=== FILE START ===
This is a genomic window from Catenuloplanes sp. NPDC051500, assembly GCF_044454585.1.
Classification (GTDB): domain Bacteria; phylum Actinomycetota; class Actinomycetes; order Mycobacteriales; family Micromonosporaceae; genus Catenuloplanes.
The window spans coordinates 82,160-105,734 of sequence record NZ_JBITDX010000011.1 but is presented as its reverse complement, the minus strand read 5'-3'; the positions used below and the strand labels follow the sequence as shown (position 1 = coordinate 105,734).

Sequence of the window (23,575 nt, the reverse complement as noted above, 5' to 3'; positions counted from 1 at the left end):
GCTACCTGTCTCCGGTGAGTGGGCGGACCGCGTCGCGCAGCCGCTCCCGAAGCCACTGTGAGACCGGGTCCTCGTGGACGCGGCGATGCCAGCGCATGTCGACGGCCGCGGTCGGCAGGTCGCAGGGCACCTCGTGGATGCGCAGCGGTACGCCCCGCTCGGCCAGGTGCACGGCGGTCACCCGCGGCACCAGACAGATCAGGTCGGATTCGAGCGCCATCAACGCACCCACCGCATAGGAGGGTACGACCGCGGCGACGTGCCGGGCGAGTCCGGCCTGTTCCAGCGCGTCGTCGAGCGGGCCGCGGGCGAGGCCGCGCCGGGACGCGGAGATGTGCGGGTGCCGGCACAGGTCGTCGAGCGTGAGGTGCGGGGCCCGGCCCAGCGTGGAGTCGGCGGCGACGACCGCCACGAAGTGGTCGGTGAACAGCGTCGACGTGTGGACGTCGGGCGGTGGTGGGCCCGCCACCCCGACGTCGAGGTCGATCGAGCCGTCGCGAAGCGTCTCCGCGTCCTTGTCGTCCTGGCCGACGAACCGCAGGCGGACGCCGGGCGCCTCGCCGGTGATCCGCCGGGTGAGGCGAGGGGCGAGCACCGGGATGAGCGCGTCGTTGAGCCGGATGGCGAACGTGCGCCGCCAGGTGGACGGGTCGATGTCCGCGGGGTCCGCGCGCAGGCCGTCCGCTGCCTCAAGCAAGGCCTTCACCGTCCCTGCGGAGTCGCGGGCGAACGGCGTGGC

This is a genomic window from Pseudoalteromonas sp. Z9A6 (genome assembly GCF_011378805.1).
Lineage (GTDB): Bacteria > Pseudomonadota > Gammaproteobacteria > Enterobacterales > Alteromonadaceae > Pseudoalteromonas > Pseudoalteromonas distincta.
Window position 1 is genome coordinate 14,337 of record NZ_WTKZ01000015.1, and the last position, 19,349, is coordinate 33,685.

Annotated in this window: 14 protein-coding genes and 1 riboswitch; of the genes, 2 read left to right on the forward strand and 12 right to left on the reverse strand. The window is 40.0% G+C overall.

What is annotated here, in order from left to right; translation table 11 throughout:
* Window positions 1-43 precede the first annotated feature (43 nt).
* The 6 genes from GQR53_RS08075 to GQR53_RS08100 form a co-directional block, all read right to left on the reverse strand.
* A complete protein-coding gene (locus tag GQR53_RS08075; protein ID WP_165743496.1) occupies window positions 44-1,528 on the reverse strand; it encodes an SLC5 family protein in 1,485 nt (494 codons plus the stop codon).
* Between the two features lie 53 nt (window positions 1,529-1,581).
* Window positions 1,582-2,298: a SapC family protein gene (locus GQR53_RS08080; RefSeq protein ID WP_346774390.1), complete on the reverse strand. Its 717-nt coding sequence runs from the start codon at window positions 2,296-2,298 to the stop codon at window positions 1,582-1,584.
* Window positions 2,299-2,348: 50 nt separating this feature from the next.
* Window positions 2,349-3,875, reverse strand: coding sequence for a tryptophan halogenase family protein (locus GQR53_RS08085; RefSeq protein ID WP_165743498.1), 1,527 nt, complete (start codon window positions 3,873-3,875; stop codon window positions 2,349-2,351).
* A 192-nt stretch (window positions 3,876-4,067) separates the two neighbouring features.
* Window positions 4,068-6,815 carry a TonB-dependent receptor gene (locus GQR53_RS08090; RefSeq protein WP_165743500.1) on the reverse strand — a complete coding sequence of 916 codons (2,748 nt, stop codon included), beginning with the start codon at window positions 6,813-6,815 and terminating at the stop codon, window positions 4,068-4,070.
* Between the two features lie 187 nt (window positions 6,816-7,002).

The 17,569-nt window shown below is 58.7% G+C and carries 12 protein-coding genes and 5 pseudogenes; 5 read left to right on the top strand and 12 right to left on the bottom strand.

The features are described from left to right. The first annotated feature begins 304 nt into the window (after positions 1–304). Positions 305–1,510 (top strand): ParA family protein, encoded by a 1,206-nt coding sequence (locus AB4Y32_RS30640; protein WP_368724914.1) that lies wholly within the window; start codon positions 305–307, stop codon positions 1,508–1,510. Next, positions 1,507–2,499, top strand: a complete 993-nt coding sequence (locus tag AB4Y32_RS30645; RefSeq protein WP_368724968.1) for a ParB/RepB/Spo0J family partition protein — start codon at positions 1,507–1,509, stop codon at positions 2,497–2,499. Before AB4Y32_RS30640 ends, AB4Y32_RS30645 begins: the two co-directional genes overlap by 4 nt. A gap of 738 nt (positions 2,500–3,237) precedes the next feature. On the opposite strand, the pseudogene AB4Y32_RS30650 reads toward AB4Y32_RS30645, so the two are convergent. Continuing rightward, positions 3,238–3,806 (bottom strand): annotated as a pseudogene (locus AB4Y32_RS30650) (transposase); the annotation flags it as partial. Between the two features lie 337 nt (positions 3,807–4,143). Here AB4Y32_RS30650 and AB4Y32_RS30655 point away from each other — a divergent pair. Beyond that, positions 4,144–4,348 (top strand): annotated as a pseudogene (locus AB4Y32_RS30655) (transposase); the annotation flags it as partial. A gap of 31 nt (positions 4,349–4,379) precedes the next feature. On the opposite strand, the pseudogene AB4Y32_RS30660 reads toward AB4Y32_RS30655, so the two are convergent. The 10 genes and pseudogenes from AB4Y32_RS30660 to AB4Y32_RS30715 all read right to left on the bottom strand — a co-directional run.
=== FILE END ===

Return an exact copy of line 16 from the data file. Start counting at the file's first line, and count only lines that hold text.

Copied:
* Window positions 2,299-2,348: 50 nt separating this feature from the next.